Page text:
Whether it's in person or on PerezHilton.com, you've most likely seen Ryan Gosling's face and figure plastered all over the bathroom stall of Gaslamp Quarter's sushi bar/nightclub Bang Bang. This was the brainchild of designer Mauricio Couturier, who's also responsible for other Snapchat-worthy loos in San Diego. Unfortunately, his creation at Little Italy's taco and tequila joint El Camino (2400 India St.) has flown under the radar in comparison to its swoony counterpart. The ladies' room is basked in a flamingo pink-hued light. Some walls are layered with collages of Latina women giving you the eyes, another wall sports a mural of a woman in traditional dress, and a third outlines a couple making out. It's an entire 360-degree experience that includes heart-shaped piñatas and chalkboard paint. Attached to the ceiling of one stall are fake white birds that once surrounded a birdcage before it was taken down. Taking a turn into the men's bathroom is a sharp contrast, though. The black, maze-like interior has graffiti etched, scribbled and painted everywhere. Not even the mirrors are safe.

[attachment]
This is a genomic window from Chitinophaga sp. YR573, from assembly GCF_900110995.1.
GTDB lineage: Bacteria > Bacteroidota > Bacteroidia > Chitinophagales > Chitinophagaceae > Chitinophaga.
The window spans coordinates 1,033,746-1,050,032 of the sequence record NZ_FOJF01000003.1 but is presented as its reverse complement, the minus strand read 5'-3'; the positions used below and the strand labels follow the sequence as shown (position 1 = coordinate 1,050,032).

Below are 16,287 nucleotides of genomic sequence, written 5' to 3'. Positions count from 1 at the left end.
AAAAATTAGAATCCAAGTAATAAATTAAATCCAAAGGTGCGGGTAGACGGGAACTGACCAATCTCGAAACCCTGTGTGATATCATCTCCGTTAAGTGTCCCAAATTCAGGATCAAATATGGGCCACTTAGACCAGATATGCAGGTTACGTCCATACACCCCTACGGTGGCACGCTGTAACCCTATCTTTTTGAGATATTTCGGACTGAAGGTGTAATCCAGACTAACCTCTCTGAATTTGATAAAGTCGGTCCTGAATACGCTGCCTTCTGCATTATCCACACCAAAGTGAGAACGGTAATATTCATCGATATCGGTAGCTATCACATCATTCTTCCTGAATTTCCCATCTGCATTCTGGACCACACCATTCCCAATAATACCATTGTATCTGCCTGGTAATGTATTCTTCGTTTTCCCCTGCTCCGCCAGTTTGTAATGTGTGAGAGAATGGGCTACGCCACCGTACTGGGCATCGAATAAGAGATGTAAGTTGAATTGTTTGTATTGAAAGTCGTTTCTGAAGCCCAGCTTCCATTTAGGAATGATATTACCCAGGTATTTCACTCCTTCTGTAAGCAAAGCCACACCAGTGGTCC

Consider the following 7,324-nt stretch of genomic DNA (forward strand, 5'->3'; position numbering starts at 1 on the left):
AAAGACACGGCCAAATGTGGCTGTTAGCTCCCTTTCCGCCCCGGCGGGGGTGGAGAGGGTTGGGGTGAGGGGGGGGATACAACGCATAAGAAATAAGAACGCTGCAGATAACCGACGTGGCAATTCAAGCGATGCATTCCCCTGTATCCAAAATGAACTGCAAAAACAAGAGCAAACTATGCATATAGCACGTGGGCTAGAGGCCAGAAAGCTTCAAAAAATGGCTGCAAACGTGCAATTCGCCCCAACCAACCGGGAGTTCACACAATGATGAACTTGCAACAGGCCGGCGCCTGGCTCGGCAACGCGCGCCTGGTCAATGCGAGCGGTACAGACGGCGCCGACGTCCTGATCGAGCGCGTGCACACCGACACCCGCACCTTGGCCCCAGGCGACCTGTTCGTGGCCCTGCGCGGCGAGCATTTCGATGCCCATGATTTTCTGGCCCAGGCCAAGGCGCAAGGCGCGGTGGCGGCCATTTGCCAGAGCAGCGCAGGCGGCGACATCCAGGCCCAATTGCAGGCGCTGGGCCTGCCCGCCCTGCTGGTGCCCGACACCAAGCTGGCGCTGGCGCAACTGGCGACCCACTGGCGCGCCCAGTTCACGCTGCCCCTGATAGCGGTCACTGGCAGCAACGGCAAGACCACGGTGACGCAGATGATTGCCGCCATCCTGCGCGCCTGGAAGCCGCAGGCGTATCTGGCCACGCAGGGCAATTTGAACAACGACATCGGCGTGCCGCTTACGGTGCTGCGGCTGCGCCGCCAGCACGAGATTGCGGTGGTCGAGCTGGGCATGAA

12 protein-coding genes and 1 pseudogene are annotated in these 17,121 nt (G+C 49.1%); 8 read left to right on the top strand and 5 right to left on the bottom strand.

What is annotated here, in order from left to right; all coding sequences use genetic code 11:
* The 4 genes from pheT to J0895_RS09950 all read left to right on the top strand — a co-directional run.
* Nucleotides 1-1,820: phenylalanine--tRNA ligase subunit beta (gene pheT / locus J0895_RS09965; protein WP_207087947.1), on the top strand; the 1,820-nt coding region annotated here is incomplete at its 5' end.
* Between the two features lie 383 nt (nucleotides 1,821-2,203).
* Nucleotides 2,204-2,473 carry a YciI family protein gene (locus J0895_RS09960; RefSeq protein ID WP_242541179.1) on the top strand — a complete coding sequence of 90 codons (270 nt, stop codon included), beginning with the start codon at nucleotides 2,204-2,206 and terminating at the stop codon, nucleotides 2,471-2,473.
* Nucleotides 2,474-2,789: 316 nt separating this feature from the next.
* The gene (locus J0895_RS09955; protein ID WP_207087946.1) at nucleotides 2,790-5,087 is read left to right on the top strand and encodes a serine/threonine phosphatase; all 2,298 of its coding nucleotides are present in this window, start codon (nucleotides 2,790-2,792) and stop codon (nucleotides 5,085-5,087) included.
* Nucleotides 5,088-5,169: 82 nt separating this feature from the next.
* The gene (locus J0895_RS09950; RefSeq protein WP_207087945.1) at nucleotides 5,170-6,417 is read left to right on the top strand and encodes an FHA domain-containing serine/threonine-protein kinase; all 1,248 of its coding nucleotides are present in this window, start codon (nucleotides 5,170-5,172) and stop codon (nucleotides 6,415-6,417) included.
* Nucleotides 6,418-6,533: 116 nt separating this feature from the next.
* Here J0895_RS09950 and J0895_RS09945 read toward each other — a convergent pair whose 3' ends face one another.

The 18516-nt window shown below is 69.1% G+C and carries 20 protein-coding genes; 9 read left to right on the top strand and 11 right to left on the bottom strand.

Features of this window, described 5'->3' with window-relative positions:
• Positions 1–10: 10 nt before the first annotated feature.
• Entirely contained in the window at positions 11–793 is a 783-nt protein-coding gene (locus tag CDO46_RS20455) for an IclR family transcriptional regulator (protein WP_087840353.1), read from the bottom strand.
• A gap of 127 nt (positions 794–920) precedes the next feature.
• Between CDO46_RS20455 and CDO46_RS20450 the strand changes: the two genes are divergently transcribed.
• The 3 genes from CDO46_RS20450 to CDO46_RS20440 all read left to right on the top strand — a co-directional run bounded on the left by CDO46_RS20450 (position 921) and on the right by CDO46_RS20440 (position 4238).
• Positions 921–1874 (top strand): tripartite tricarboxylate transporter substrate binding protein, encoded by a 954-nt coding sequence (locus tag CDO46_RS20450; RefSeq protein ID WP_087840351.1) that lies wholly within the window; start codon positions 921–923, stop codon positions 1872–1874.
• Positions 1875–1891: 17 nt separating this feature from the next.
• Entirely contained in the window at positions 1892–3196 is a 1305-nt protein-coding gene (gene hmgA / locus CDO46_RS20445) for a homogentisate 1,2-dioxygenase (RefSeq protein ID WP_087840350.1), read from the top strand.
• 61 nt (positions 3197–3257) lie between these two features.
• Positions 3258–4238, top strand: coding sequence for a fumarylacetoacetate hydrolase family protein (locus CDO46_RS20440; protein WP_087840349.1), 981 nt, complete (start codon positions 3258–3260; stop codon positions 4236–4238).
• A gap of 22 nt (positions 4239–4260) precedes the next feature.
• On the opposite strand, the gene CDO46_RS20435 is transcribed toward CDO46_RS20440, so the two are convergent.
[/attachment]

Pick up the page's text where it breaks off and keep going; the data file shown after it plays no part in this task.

South Park's vegan restaurant and cocktail bar Kindred (1503 30th St.) might look nice and friendly from the outside. But the French Gothic-style glass windows expose a peachy pink interior that designer Paul Basile detailed with pentagrams, skulls and an iconic, 900-pound, black, four-eyed wolf. You don't have the full effect until stepping into the bathroom though. Your ears are immediately T-boned by Sleep's DopeSmoker, a heavy metal album full of chord eruptions that play on a constant loop. The person in the next stall over can't hear a thing. They might even be too busy staring at the satanic cat photos hanging on the walls anyway. Some of the felines are talented enough to play electric guitar in the gold-framed photos, others are staring and hissing at you so menacingly you can almost hear them over the clashes of Sleep. Naturally, half the cats are black. And in case the pagan memo is hazy, the "Employees Must Carve Slayer Into Forearms Before Returning to Work" plaque hanging above the sink to replace the traditional "Employees Must Wash Their Hands Before Returning to Work" sends the message loud and clear. The ceiling's mural of a nebula-filled galaxy is the last straw in entering another dimension before you exit to a now relatively normcore bar.
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